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Walter Richard Sickert: 1860 - 1942

Walter Richard Sickert was born in Munich on May 31, 1860. His mother was an English woman, his father a Danish artist employed in Germany as an illustrator on a comic journal. In 1868 the family settled in England. When Sickert left school at the age of 17 he wished to paint but, discouraged from this by his father, turned instead to the stage. In 1881, however, after four years of small parts under Henry Irving and other well known actors, he entered the Slade Art School in London.



At about this time he met James McNeill Whistler, and became his studio assistant in 1882. The next year, armed with letters of introduction to Manet and Degas, he was entrusted with seeing Whistler's Portrait of the Artist's Mother safely to Paris, where it was to be shown at the Salon. Manet was ill, but Degas received the young painter, and their friendship lasted until Degas's death in 1917.

As was to be expected, Sickert's early work, influenced by Whistler and Degas and concerned, like theirs, with form and composition rather than color and light, was as untypical of Impressionism as was theirs. When Sickert showed for the first time, at the Society of British Artists in London, in 1884, it was as a "pupil of Whistler."

His life slipped into a regular pattern, unbroken for 15 years. In 1885 he married the daughter of a Liberal politician and spent the summer, like many subsequent summers, across the English Channel in Dieppe. He also visited Venice from time to time. He made numerous paintings from his sketches of the London music halls and their audiences, or held evening classes. In 1893 he opened an art school in London under Whistler's patronage. He often showed with the New English Art Club, founded in 1886 in opposition to the Royal Academy. He showed once with Les XX in Brussels and took part in the exhibition of British Impressionists held in London in 1889. In 1894 and 1895 his paintings were reproduced in "The Yellow Book", to which Aubrey Beardsley was the chief contributor at the time.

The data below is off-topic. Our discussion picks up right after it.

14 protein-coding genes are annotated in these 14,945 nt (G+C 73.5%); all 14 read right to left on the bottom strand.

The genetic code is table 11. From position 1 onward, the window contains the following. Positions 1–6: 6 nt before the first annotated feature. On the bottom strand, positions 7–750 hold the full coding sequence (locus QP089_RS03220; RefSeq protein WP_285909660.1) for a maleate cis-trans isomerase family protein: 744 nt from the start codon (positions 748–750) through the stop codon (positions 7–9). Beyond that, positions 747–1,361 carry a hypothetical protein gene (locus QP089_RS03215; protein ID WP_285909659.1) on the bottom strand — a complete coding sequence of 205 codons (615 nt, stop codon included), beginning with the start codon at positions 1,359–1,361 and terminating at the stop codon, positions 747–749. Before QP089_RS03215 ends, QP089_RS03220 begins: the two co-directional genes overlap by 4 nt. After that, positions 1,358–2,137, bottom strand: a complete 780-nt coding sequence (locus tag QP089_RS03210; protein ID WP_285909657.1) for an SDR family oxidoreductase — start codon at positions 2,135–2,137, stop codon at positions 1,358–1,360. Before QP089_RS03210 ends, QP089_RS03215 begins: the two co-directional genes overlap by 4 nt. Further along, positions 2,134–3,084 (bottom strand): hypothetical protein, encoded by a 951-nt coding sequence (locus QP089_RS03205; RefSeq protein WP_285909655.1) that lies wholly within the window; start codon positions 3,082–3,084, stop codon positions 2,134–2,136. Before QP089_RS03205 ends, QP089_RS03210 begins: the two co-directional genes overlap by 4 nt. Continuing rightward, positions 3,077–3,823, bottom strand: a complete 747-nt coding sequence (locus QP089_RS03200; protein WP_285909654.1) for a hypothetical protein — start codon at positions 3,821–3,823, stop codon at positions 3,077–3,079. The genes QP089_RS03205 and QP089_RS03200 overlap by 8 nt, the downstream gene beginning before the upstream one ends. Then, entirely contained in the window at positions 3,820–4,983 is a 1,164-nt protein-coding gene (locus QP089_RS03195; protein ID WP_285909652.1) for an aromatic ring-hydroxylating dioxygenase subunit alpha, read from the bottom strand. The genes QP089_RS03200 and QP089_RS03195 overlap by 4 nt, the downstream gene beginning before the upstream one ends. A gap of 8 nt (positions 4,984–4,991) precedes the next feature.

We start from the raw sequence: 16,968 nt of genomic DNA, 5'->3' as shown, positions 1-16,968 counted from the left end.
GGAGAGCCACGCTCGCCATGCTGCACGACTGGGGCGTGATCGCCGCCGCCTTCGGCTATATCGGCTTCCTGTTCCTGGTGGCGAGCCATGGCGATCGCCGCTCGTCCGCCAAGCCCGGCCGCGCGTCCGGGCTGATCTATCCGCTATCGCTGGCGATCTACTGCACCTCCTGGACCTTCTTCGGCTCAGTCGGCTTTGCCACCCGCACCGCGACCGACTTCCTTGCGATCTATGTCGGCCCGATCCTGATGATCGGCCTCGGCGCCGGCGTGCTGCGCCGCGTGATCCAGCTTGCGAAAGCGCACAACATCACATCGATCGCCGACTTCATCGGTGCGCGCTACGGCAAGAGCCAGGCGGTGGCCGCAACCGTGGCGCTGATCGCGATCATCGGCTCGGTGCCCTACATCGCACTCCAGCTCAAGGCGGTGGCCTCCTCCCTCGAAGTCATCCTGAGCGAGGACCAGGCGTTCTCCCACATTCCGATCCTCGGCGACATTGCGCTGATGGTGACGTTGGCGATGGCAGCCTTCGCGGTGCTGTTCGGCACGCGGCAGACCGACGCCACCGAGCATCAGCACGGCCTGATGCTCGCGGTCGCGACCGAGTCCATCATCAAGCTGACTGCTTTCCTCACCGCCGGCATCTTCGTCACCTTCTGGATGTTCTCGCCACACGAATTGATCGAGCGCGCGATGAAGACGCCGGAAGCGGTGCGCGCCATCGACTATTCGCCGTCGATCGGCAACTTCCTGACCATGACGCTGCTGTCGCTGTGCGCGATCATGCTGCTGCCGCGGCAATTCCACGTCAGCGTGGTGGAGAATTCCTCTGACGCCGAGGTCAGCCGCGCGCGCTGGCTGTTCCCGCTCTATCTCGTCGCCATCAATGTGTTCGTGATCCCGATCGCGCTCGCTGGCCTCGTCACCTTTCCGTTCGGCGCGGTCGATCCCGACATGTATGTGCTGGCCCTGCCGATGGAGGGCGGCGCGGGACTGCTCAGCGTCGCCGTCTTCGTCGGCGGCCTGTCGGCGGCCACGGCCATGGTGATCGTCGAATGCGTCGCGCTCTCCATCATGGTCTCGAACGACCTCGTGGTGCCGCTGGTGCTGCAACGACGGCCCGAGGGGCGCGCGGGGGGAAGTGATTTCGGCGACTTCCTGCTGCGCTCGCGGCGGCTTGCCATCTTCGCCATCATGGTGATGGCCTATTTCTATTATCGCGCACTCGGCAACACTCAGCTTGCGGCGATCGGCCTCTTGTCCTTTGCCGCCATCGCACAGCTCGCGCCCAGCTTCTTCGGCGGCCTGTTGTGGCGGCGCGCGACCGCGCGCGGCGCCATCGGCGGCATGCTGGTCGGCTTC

Sickert's friendship with the dictatorial Whistler ended after a court case in which they took opposite side. In 1899 Sickert was divorced and went to live in Venice, Dieppe, and Paris for six years. Back in London in 1905, he set up a studio in Soho and took rooms in Camden Town. His output was now almost exclusively music hall scenes and the faded life around him. He taught at the Westminster Institute, started a school for etching, and held shows at London and Paris galleries.

In 1911 Sickert founded the Camden Town Group, enlarged and renamed the London Group three years later. Among the original members were Lucien Pissarro and Spencer Gore (who were exponents of the Neo-Impressionist, or Pointillist style that Sickert adopted for a time), Augustus John, and Henry Lamb, all of which were accustomed to meet in his studio. Among the members of the enlarged group were Jacob Epstein and Paul and John Nash.

Sickert became an associate of the Royal Academy in 1924 and an academician ten years later. But shortly afterwards he resigned in protest against the hostile attitude of the president toward the work of Epstein. In 1941 Sickert was honored with a one-man exhibition at the National Gallery in London. The next year he died in Bath, England, on January 22.

Much of his later career was devoted to teaching and writing. The merit of his later paintings, which were frequently re-creations of press photographs or Victorian illustrations, is hotly contested. They have been regarded both as a deplorable lapse in quality and as Sickert's most interesting work.

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